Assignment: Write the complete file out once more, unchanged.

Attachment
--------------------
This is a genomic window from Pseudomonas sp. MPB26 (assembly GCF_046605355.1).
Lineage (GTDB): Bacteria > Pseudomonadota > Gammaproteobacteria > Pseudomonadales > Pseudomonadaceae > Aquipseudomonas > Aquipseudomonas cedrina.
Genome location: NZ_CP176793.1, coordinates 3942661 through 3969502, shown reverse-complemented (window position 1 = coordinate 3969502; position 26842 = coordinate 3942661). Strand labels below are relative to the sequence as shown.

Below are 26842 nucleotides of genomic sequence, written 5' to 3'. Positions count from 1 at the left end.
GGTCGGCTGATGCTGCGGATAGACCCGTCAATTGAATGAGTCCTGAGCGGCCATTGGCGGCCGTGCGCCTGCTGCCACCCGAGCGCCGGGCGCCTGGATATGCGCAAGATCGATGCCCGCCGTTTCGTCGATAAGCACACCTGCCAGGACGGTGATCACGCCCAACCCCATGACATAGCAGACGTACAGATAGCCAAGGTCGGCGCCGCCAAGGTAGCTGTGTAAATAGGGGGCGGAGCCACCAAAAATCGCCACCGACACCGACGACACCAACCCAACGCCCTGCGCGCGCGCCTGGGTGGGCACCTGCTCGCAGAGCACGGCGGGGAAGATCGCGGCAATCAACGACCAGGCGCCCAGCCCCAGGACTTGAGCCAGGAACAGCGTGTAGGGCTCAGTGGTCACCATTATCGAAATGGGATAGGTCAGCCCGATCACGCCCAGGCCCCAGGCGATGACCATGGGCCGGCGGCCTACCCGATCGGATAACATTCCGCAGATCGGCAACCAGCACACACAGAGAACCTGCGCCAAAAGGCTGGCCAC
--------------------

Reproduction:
This is a genomic window from Pseudomonas sp. MPB26 (assembly GCF_046605355.1).
Lineage (GTDB): Bacteria > Pseudomonadota > Gammaproteobacteria > Pseudomonadales > Pseudomonadaceae > Aquipseudomonas > Aquipseudomonas cedrina.
Genome location: NZ_CP176793.1, coordinates 3942661 through 3969502, shown reverse-complemented (window position 1 = coordinate 3969502; position 26842 = coordinate 3942661). Strand labels below are relative to the sequence as shown.

Below are 26842 nucleotides of genomic sequence, written 5' to 3'. Positions count from 1 at the left end.
GGTCGGCTGATGCTGCGGATAGACCCGTCAATTGAATGAGTCCTGAGCGGCCATTGGCGGCCGTGCGCCTGCTGCCACCCGAGCGCCGGGCGCCTGGATATGCGCAAGATCGATGCCCGCCGTTTCGTCGATAAGCACACCTGCCAGGACGGTGATCACGCCCAACCCCATGACATAGCAGACGTACAGATAGCCAAGGTCGGCGCCGCCAAGGTAGCTGTGTAAATAGGGGGCGGAGCCACCAAAAATCGCCACCGACACCGACGACACCAACCCAACGCCCTGCGCGCGCGCCTGGGTGGGCACCTGCTCGCAGAGCACGGCGGGGAAGATCGCGGCAATCAACGACCAGGCGCCCAGCCCCAGGACTTGAGCCAGGAACAGCGTGTAGGGCTCAGTGGTCACCATTATCGAAATGGGATAGGTCAGCCCGATCACGCCCAGGCCCCAGGCGATGACCATGGGCCGGCGGCCTACCCGATCGGATAACATTCCGCAGATCGGCAACCAGCACACACAGAGAACCTGCGCCAAAAGGCTGGCCAC